We will neutralise every single militant in Kashmir, Indian or foreign — Ram Madhav

The BJP’s pointsman for Kashmir made it clear that the Modi government is different and will not talk for the sake of talks

ThePrint Team

Mumbai: Underlining the government’s tough stance against militancy in Jammu & Kashmir, BJP national general secretary Ram Madhav said the government would “neutralise” every single militant in the valley and that it does not distinguish between an “Indian militant and a foreign militant”.

Madhav was speaking at the ‘Off The Cuff’ event with ThePrint Editor-In-Chief Shekhar Gupta and Editor, Opinion & Social Media, Rama Lakshmi. The event saw a packed hall on a Sunday afternoon with an enthusiastic audience which included prominent businessmen, bankers, Bollywood biggies, authors and professors.

“There are militants and armed activists. You don’t treat them in the same manner. With militants, we will act very tough, we will neutralise the last militant. But the misguided people, we will deal with differently,” Madhav said. He also stressed that there was no qualification for a militant and anybody wielding weapons and killing people is a militant, Indian or not.

“We are a different government, we won’t talk to someone holding a weapon, dictating terms in Kashmir, holding gun against the system,” he said.

“Insaniyat, jamhooriyat, Kashmiriyat is for all, the last man in Kashmir, not just for government and forces. But not for militants,” Madhav added.

He, however, did clarify that while the option for President’s Rule in Jammu and Kashmir was there, it wasn’t needed just yet. “Why are we seeing Kashmir from the prism of TV studios? That’s not real Kashmir. I am not saying everything is fine and we are tackling it,” he said.

Speaking about the rising incidents of looting of banks in the Valley, Madhav said the government has made sure that many do not store too much cash. The youth are also attacking the banks to capture the rifles of the security guards, he added.

Madhav, an expert on China, said the government was reluctant to engage with China on OBOR because of sovereignty issues.

“We refuse to engage with China on OBOR because we believe PoK is an integral part of India which isn’t in our control,” Madhav said.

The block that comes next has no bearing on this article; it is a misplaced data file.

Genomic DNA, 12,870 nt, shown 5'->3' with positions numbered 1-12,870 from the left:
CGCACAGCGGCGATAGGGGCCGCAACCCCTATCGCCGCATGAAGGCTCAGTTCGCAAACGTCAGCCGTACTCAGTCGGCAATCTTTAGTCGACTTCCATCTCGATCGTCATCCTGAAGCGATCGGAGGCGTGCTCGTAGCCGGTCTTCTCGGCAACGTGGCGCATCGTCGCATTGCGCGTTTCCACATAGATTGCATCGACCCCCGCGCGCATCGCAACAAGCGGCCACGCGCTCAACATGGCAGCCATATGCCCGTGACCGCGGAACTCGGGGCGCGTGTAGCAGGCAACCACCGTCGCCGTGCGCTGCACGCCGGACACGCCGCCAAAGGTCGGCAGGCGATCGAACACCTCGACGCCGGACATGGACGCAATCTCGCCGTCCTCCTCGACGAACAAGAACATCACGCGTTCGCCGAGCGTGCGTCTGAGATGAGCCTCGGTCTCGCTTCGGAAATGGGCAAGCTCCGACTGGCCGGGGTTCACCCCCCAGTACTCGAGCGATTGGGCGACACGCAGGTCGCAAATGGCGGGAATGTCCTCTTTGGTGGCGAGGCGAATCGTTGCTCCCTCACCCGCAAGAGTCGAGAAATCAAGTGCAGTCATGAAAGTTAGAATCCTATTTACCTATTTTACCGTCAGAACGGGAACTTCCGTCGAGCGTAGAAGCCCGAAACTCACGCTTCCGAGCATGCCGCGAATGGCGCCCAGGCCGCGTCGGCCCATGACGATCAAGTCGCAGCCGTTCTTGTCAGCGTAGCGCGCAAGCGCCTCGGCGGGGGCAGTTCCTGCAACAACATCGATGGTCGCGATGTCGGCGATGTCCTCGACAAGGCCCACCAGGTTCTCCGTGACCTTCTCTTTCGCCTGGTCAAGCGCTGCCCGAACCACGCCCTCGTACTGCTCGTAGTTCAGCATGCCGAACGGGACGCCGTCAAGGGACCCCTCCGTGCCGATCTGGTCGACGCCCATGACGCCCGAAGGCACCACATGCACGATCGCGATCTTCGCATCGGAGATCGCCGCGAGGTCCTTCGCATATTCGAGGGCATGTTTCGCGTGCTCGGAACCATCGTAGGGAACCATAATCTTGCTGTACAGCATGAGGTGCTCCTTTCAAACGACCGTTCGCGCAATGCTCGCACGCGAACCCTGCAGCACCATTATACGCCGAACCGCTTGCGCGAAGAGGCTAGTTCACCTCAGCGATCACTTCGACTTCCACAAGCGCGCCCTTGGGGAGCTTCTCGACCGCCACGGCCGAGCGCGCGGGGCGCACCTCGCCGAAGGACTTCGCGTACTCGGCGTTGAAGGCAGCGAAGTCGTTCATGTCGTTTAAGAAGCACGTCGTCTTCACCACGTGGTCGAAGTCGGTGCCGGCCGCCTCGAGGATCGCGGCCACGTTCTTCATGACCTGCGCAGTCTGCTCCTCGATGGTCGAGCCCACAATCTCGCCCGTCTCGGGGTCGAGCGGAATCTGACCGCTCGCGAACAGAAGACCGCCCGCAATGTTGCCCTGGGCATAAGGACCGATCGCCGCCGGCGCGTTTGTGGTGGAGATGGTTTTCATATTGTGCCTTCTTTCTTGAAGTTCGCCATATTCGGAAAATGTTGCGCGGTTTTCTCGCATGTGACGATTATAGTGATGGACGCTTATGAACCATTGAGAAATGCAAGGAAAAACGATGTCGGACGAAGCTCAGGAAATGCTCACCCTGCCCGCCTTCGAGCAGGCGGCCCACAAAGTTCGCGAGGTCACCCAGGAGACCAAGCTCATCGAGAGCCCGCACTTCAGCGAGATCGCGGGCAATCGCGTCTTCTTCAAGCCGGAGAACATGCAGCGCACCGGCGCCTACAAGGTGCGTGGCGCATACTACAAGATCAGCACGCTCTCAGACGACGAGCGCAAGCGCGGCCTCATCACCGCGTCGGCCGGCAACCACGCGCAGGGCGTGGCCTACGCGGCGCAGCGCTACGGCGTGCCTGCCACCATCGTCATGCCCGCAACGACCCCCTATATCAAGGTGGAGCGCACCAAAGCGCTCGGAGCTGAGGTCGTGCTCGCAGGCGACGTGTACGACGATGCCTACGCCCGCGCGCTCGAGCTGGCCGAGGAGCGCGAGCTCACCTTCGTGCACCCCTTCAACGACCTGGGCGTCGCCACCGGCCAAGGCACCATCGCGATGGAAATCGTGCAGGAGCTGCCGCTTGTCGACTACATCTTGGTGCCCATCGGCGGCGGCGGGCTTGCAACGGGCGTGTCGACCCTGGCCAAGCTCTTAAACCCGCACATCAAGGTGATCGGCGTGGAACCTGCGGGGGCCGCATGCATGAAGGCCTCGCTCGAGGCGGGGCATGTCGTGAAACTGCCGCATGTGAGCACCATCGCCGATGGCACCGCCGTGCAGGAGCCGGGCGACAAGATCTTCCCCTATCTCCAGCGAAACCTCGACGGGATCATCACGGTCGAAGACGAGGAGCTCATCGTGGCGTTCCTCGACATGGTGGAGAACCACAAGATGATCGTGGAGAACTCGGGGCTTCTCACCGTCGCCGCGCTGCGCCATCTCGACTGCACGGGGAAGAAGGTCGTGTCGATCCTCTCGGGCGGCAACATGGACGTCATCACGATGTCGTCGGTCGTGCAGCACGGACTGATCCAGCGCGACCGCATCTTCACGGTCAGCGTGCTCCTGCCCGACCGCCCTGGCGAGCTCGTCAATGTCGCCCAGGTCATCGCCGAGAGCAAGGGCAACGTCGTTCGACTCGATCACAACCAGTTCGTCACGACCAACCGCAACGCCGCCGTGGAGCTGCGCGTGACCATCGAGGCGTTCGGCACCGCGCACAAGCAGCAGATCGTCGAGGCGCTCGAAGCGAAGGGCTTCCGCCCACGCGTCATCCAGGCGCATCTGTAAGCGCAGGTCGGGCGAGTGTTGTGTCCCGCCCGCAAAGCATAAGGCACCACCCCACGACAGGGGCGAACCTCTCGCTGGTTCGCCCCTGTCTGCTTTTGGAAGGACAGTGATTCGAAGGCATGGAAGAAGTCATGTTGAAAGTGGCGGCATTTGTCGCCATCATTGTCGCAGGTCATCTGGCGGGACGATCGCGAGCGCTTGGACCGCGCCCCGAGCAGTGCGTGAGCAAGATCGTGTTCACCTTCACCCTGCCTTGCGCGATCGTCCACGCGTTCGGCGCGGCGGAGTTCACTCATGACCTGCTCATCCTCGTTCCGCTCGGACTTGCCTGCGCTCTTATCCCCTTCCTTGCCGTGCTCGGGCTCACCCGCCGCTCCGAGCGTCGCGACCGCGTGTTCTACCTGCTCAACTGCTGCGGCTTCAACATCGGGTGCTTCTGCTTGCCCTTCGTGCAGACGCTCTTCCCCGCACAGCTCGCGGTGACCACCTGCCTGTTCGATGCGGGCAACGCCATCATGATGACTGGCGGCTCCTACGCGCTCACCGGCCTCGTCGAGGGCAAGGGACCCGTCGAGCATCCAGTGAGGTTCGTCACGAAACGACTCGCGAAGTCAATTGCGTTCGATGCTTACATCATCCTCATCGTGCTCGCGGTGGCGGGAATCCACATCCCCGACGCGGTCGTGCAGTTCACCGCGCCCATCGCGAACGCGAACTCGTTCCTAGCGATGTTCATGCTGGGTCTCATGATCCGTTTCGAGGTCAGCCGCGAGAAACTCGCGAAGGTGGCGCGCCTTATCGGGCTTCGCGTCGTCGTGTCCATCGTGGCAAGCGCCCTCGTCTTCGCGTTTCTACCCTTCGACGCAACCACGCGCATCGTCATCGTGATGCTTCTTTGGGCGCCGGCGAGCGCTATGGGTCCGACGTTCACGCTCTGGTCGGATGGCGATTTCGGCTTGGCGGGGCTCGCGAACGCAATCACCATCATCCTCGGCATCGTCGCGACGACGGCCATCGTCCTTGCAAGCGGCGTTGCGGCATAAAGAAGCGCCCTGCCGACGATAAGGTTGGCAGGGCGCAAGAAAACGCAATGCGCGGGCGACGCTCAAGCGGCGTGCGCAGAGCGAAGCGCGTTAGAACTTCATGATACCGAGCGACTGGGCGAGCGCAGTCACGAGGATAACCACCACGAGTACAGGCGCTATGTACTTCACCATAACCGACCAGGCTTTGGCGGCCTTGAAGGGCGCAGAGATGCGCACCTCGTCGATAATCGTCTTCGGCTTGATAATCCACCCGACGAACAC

“India-China relationship has had ups and downs. We have differences on OBOR but I don’t see ties deteriorating,” he added.

The senior BJP leader also said there was a need to revisit both Article 370 of the Constitution and Section 377 of the Indian Penal Code. On the latter, he said there was a need to look into the criminality aspect of it.

Holding forth on domestic politics, Madhav said under the leadership of Prime Minister Narendra Modi, we are “moving towards a presidential system or style of governance”. He, however, said a country as diverse as India did need a parliamentary system. Madhav also struck a note of caution about the concept of ‘benign dictatorship’ and said it was an oxymoron. India needs “benign leadership”, he said, not dictatorship.

Madhav, who has been a key architect of the BJP’s expansion into the North-East, said it was politically important for the BJP to do so given it did not have a presence beyond Assam.

But, he said, the North-East is also the gateway to India’s strategic projection in the South-East Asian region. “North-East should be treated as the land pivot of the government’s Act East policy. That’s my advice to our government,” he said.

Madhav, who is a product of the RSS, also dwelled upon the relationship between the Sangh and the current dispensation, and how this equation was different under the previous NDA government led by PM Atal Bihari Vajpayee. “There were differences between RSS and BJP under Vajpayee. We sit across the table more now. We are careful to avoid attention on fault lines if any,” he said.

Talking about the concept of Hinduism versus Hindutva, Madhav said the two were not different and that every individual in the parivar accepts it and should accept it.

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